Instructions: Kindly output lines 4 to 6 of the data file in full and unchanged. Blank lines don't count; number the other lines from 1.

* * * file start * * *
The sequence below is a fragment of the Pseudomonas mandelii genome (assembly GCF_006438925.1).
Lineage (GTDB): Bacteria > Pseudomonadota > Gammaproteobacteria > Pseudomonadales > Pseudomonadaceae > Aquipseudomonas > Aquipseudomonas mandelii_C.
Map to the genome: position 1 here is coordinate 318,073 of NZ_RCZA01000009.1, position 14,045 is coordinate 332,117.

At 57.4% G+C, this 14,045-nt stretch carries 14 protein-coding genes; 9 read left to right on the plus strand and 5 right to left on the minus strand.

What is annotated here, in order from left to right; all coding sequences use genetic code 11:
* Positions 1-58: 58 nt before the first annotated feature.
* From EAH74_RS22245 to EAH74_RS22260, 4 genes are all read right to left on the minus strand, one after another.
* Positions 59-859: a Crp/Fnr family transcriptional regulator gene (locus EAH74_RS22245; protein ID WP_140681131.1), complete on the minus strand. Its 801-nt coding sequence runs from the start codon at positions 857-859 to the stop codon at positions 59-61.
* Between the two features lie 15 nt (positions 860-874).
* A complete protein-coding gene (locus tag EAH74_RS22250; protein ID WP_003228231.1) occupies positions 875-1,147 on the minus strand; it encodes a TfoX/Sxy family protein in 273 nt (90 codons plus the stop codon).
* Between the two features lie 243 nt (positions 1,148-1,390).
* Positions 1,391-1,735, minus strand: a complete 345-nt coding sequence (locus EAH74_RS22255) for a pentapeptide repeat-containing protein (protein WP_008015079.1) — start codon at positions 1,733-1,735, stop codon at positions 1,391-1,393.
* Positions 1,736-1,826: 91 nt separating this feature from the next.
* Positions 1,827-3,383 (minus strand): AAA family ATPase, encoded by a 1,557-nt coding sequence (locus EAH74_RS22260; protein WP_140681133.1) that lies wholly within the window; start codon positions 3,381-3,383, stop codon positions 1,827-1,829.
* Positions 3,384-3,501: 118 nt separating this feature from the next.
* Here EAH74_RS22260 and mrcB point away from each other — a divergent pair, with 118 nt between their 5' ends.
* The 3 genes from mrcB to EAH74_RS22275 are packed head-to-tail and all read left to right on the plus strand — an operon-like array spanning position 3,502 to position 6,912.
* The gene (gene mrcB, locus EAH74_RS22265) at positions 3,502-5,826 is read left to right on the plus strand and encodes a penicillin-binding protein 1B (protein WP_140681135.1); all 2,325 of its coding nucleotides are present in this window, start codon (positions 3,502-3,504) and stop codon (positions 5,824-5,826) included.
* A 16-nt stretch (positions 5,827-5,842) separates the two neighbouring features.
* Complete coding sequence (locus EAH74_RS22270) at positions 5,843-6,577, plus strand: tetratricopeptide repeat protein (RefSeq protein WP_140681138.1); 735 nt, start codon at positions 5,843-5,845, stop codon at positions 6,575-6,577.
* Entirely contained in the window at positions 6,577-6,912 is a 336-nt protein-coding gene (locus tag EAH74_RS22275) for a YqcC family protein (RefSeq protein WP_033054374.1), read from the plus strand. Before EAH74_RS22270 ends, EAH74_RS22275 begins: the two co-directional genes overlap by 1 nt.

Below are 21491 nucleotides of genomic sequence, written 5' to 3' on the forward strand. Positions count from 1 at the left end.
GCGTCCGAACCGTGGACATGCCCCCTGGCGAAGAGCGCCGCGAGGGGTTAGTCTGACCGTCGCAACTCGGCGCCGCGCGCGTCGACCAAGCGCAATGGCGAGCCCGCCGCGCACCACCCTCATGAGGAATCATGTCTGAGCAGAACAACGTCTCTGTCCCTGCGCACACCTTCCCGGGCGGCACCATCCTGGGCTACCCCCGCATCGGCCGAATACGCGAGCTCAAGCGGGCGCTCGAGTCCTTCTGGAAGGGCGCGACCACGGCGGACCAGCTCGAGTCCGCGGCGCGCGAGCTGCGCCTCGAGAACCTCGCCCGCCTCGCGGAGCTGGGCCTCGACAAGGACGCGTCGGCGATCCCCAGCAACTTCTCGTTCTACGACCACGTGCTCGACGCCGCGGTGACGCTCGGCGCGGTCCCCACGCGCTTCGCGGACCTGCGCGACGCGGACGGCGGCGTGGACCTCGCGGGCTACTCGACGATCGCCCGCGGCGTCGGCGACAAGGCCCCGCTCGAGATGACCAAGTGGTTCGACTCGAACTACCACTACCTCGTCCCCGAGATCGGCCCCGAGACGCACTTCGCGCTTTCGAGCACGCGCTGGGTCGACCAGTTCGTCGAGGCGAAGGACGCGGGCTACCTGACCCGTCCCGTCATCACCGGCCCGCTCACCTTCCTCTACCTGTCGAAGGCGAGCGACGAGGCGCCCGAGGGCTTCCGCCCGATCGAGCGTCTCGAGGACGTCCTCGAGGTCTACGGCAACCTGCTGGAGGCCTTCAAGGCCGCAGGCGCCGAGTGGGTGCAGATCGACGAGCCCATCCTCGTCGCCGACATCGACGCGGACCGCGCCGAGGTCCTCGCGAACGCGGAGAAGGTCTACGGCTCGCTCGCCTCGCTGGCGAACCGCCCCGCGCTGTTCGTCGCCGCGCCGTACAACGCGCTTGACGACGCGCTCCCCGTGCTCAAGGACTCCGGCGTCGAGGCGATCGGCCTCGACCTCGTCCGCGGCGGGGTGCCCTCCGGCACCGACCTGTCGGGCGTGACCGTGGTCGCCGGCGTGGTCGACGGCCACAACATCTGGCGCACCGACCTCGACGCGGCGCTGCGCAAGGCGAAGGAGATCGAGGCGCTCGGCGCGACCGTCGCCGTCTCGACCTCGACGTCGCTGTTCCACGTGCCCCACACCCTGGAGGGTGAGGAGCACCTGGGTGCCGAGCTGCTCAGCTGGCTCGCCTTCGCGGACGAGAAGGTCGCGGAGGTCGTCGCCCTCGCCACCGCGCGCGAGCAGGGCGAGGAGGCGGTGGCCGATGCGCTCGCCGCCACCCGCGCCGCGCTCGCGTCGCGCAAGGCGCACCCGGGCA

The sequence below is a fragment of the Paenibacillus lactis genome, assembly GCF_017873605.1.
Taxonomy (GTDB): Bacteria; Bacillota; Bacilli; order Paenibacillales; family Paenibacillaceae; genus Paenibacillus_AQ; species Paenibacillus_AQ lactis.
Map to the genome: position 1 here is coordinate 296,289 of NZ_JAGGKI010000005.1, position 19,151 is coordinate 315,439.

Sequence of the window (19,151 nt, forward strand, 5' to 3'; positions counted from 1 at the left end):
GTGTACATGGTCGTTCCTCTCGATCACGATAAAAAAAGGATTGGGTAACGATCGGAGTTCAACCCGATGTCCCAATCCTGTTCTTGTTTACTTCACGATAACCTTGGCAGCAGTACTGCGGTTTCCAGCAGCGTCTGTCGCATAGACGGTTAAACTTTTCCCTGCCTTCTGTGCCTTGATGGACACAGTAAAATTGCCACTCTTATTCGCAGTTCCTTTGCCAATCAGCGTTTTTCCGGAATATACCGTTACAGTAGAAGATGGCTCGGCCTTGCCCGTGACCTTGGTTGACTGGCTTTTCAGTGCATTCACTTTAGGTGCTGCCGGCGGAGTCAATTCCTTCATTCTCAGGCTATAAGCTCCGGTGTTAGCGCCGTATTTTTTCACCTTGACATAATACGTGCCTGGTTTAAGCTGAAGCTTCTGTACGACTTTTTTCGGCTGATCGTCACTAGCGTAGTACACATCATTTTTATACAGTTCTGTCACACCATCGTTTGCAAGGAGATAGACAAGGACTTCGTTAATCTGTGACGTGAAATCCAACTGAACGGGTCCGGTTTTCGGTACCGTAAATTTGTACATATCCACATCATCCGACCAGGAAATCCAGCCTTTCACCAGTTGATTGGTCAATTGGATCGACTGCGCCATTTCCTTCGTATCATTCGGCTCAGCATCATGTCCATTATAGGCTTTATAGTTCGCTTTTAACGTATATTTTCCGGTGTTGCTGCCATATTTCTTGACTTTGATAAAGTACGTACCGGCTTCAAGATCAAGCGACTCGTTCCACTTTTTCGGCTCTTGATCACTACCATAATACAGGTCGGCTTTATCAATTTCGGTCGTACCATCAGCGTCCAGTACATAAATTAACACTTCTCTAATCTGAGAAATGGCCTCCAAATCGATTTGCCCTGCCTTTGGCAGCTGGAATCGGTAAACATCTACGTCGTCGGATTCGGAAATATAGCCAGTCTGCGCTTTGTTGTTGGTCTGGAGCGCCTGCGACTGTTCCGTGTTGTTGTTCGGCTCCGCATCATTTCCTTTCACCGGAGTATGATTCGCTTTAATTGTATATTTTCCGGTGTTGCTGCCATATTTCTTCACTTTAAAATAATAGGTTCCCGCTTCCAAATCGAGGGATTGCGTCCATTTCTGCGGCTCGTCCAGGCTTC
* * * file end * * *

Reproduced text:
At 57.4% G+C, this 14,045-nt stretch carries 14 protein-coding genes; 9 read left to right on the plus strand and 5 right to left on the minus strand.

What is annotated here, in order from left to right; all coding sequences use genetic code 11:
* Positions 1-58: 58 nt before the first annotated feature.